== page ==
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Suing your way to the stars

Hello friends, and welcome back to Week in Review!

I’m back from a very fun and rehabilitative couple weeks away from my phone, my Twitter account and the bulletin round. That said, I actually genuinely missed writing this newsletter, and while Greg did a phenomenal chore while I was out, I won’t be handing over the controls again anytime soon. Plenty happened this week and I struggled to zero in on a single topic to address, but I ultimately chose to focus on Bezos’s Blue Origin suing NASA.

If you’re reading this on the TechCrunch site, you can get this in your inbox from the newsletter page, and follow my tweets @lucasmtny.

The big thing

I was going to write about OnlyFans for the newsletter this week and their fairly sickening move to ban sexually definite content from their site in a bid to stay friendly with fee processors, but alas I couldn’t stop myself and wrote an article for ole TechCrunch fleck com instead. Here’s a associate if you’re curious.

OnlyFans’ porn ban is crypto’s opportunity of a lifetime

Now, I was necessary to note that while I was on vacation I missed all of the conversation circumventing Apple’s fantastically contentious child sexual abuse material detection software that really seems to compromise the realized coherence of personal designs. I’m not alone in meet this to be a somewhat worrisome blooming despite Apple’s intention of staving off a worse alternative. Hopefully, one of the following options weeks I’ll have the time to talk with some of the tribes in the decentralized compute seat about how our monolithic reliance on a marry tech fellowships operates with cherished little consumer input is very bad. In the meantime, I will target you to some reporting from TechCrunch’s own Zack Whittaker on the topic which you are able to peruse because I’m sure it will be a topic I revisit here in the future.

Now then! Onto the topic at hand.

Federal government agencies don’t generally motivate much exaltation. While great things have been accomplished at the behest of copious federal fund and the tireless project of civil servants, most enterprises are treated as bureaucratic bloat and aren’t generally seen as anything worth intensely attacking. Among the public and technologists in particular, NASA occupies a little more of a sacred room. The American space agency were typically been a source of bipartisan ebullience, as has its goal to return cosmonauts to the lunar surface by 2024.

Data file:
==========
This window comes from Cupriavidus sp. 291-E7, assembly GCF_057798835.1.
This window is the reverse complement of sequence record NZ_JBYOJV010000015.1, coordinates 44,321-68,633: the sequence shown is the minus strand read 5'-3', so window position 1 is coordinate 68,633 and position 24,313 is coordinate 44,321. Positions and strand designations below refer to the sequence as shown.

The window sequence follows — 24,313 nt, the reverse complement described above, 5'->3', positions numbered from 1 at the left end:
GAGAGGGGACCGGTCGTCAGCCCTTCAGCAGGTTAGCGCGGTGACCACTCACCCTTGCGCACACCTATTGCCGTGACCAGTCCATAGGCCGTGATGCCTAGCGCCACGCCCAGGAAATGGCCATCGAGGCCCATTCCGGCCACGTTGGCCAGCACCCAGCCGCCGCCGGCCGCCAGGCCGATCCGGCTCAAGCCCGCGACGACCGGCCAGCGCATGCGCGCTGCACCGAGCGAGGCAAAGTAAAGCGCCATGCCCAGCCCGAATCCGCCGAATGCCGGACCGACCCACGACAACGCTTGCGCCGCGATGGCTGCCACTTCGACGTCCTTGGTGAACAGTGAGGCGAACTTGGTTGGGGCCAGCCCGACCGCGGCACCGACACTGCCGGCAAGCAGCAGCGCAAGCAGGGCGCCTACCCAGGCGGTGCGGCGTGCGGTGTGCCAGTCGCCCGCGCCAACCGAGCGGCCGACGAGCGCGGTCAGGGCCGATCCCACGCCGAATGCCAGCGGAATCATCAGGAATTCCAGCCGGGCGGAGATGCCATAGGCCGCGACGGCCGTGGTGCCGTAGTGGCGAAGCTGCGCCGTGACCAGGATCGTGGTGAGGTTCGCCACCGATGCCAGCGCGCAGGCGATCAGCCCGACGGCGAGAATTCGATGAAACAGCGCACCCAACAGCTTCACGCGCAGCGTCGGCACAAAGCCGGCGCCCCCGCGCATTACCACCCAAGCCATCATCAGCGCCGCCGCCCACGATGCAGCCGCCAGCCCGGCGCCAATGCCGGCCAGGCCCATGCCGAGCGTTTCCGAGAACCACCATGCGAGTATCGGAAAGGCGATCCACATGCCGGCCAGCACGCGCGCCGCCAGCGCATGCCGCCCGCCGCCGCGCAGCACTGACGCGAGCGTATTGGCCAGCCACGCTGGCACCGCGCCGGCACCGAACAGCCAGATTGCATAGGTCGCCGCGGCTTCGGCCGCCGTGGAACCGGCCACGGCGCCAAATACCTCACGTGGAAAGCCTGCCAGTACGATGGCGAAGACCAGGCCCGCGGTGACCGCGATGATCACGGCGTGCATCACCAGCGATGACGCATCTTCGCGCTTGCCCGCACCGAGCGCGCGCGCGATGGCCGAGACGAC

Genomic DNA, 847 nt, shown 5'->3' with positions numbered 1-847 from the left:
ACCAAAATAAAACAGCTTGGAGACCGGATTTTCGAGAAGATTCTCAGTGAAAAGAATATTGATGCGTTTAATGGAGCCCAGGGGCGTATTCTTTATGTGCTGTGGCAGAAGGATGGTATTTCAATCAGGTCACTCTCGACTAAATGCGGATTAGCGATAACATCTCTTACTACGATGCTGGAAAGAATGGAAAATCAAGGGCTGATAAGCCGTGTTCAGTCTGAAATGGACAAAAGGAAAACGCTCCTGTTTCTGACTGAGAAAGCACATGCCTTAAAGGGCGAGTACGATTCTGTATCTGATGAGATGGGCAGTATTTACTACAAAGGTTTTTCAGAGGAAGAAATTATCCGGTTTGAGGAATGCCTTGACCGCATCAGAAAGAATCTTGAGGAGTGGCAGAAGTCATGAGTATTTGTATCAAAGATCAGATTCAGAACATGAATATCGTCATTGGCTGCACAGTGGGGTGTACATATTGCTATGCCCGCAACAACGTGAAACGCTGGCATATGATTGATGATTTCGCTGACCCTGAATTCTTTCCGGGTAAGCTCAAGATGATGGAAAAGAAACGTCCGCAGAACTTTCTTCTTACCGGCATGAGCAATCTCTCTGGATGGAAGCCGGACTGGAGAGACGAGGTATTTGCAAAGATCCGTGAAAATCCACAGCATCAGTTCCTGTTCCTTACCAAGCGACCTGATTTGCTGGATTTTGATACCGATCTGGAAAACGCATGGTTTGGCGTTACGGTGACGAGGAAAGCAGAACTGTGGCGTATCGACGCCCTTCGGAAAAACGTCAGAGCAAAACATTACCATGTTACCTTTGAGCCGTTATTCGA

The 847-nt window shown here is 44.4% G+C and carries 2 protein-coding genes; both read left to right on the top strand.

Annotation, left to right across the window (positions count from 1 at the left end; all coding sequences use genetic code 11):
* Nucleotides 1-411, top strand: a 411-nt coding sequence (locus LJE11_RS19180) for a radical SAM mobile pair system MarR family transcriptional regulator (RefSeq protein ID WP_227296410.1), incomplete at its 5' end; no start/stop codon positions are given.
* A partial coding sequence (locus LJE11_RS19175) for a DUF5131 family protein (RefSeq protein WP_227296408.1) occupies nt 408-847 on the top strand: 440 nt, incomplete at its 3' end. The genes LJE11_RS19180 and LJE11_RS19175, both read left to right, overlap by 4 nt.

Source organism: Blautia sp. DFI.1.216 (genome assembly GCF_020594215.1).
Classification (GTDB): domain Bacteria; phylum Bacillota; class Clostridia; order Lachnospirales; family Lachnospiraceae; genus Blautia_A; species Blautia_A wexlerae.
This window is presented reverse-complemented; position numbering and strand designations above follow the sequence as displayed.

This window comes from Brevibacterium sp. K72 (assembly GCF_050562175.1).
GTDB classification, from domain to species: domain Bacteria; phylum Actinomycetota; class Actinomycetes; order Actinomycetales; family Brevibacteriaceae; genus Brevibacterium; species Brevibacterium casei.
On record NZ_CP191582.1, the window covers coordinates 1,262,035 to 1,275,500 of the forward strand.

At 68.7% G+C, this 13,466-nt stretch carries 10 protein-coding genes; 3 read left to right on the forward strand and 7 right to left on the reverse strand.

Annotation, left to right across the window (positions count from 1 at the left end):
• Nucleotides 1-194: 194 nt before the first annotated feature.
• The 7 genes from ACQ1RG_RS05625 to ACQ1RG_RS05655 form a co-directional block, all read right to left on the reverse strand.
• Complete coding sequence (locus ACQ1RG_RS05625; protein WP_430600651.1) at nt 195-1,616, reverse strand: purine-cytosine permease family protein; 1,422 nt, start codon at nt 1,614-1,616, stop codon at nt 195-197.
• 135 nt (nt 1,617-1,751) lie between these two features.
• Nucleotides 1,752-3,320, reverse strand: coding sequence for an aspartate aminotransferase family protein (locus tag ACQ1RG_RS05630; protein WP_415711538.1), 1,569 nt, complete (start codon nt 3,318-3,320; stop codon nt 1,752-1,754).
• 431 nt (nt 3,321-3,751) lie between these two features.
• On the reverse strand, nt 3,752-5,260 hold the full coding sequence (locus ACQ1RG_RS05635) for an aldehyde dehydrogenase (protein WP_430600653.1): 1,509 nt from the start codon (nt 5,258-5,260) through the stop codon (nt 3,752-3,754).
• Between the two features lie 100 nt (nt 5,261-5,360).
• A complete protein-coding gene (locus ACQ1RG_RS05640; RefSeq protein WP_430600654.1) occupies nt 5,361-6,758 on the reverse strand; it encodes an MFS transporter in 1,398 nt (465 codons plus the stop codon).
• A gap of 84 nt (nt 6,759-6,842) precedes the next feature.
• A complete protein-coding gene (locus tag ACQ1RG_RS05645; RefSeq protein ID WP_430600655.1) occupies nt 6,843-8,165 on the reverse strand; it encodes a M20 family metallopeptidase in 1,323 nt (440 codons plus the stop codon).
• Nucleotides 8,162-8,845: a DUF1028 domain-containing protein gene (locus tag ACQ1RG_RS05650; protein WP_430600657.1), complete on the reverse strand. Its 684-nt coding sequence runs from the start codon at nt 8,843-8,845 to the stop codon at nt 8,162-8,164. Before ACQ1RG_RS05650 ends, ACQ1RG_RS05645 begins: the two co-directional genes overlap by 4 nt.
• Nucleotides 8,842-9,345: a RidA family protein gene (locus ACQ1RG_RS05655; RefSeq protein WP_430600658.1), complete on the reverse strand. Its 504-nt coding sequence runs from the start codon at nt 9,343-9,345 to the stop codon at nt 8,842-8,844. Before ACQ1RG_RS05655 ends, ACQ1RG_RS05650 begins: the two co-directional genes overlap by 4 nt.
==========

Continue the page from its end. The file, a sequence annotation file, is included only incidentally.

Which creates us to some news this week. While so much digital ink was spilled on Jeff Bezos’s little stroll to the edge of seat, cowboy hat, champagne and all, there’s been less fanfare around his room startup’s lawsuit against NASA, which we’ve now learned will delay the developed at a new lunar lander by months, potentially hurling NASA’s goal to return astronauts to the moon’s surface on schedule into doubt.

Jeff Bezos’ Blue Origin goes toe-to-toe with NASA in federal court over gift to SpaceX

Bezos’s upstart Blue Origin is protesting the fact that they were not apportioned a government contract while Elon Musk’s SpaceX made a $2.89 billion contract to build a lunar lander. This contract wasn’t just recently gifted either, SpaceX won it back in April and Blue Origin have previously been filed a complaint with the Government Accountability Office. This happened before Bezos wrote an open word promising a$ 2 billion discount for NASA which had participated fund reductions at the hands of Congress dash its hoped to award multiple contracts. None of these maneuverings proved convincing enough for the tribes at NASA, propagandizing Bezos’s space startup to sue the agency.

This little enmity has caused long-minded Twitter useds to dig up this little gem from a Bezos 2019 speech — as transcribed by Gizmodo — spotlight Bezos’s own abhorrence for how bureaucracy and greed have hampered NASA’s ability to reach for the stars 😛 TAGEND

” To different degrees that large-hearted NASA planneds become seen as activities such programmes and that they have to be distributed to the right states where the claim Senators live, and so on. That is going to change the objective. Now your objective is not to, you are well aware, whatever it is, to get a man to the moon or a woman to the moon, but instead to get a woman to the moon while preserving X number of jobs in my neighborhood. That is a complexifier, and not a healthy one …[…]

Today, there would be, you are well aware, three complains, and the losers would litigate the federal government because they didn’t win. It’s interesting, but the thing that slows things down is procurement. It’s become the bigger bottleneck than information and communication technologies, which I know for a fact for all the well implying parties at NASA is frustrating.